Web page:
No artist leaves a perfect musical legacy.  As I discussed last year, Elvis certainly didn’t, and neither did Bobby Darin.  He took risks, and sometimes they didn’t work or he over-estimated his audience.  And yet the quality of his recordings is far more consistent than Elvis, Sammy Davis Jr, or even (arguably) Sinatra, who went through nearly a decade of artistic doldrums.  But one thing I am sure of is that Bobby Darin had no interest in being a chameleon, and changing his genre and style just to fit in or, worse, cash-in.  If he changed his style, it was always because he thought he could bring something different to it, that he could add something, that he could move it forward, that he could push the boundaries.  So let’s throw away this whole “Darin the chameleon” idea once and for all, and celebrate “Darin the Diverse” instead.

Elvis Presley: His Hand in Mine (review)

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As it’s Easter, here are my comment on Elvis’s first gospel album, His Hand in Mine, recorded in 1960.  The following is taken from my book Elvis Presley: A Listener’s Guide, available in paperback and in Kindle format from Amazon.

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Some three and a half years after recording the Peace in the Valley EP of sacred music, Elvis finally found himself in a position to record his first full-length album of gospel music.  His Hand in Mine would have a very different feel to the sombre EP.  Here, traditional up-beat gospel songs would sit next to more serious sacred ballads, but the album would still have a consistency with Elvis essentially acting as the leader of the gospel quartet sound he had loved since his boyhood.

Milky White Way had been originally recorded by the Coleman Brothers in 1944, but Elvis based his arrangement on that by another group, The Trumpeteers.  However, he manages to incorporate a blues element into the material, sliding between notes in some places, and even bending notes in others.  Check out how he does this within the line “I’m gonna sit up and tell him my troubles/About the world I just came from” in the last verse.  This is brilliant singing, and shows Elvis thoroughly in his element, merging gospel, blues and doo-wop sounds to make a two minute masterpiece.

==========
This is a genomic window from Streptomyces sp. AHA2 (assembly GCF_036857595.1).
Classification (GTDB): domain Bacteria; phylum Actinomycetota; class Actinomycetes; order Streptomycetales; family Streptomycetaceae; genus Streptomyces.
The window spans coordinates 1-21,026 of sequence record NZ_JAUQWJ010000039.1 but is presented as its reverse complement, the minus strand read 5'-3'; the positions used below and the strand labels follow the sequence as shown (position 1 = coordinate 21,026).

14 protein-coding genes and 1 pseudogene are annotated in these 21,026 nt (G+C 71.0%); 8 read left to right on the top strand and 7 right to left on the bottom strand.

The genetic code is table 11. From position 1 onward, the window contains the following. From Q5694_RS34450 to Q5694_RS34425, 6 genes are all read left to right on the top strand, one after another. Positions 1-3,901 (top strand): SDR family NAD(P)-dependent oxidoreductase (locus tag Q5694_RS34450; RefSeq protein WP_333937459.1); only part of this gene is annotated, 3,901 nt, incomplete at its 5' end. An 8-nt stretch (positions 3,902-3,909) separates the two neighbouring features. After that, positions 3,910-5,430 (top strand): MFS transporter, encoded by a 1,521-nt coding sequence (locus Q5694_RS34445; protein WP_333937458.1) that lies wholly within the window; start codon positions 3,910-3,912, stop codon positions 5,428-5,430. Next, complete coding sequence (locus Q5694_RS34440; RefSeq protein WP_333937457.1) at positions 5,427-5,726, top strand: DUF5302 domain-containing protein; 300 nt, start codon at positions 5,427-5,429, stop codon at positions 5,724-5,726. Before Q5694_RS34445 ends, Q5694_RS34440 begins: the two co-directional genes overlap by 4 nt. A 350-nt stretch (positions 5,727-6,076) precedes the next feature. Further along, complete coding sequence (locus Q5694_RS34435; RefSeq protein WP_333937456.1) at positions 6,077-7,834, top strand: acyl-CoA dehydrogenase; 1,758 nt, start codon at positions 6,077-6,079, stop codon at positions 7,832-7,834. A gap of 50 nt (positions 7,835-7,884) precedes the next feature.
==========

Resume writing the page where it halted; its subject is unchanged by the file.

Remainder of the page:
Elvis’s influence for the title song of the LP, His Hand in Mine clearly comes from the original recording by The Statesmen.  However, once again, Elvis makes subtle changes.  Doy Ott’s lead vocal on the recording by The Statesman is square in comparison to Presley’s.  Ott moves from note to note with clarity – there are no slides here – and sings with relatively wide, but controlled, vibrato.  Elvis does neither.  There are a number of changes in dynamics within the recording (not present in the original) and, at times, Elvis is almost whispering into the microphone.  There are also some startling switches from the sections in which Elvis sings in his bass voice to the sections where he sings in his higher register in duet with Charlie Hodge.  While his range had no doubt grown over the previous couple of years, it’s clear that Elvis hadn’t quite got the control at the very bottom of his range that he has at the top – he would be much more confident in this area six years later on the How Great Thou Art album.

Elvis gives The Jordanaires a moment in the spotlight at the beginning of I Believe in the Man in the Sky, with the group singing the verse with the barest of accompaniments before Elvis enters to sing the chorus.  His voice sounds glorious, and he uses all his range to navigate the tricky melody.  This is quite unlike anything on the 1957 gospel EP.  The sound is much lighter, the tempo quicker, and the song almost has a swing feel to it.

He Knows Just What I Need is more sombre and sedate and, in many ways, has a sound much more akin to that being used at the time by Johnny Cash on his albums of sacred music.  It’s possibly the least successful song on the album, but that makes it sound worse than it is.  It simply hasn’t got any of the magical moments that make the other songs so wonderful. In a similar vein is Mansion over the Hilltop, but this is distinguished by Elvis’s beautifully-controlled vocal.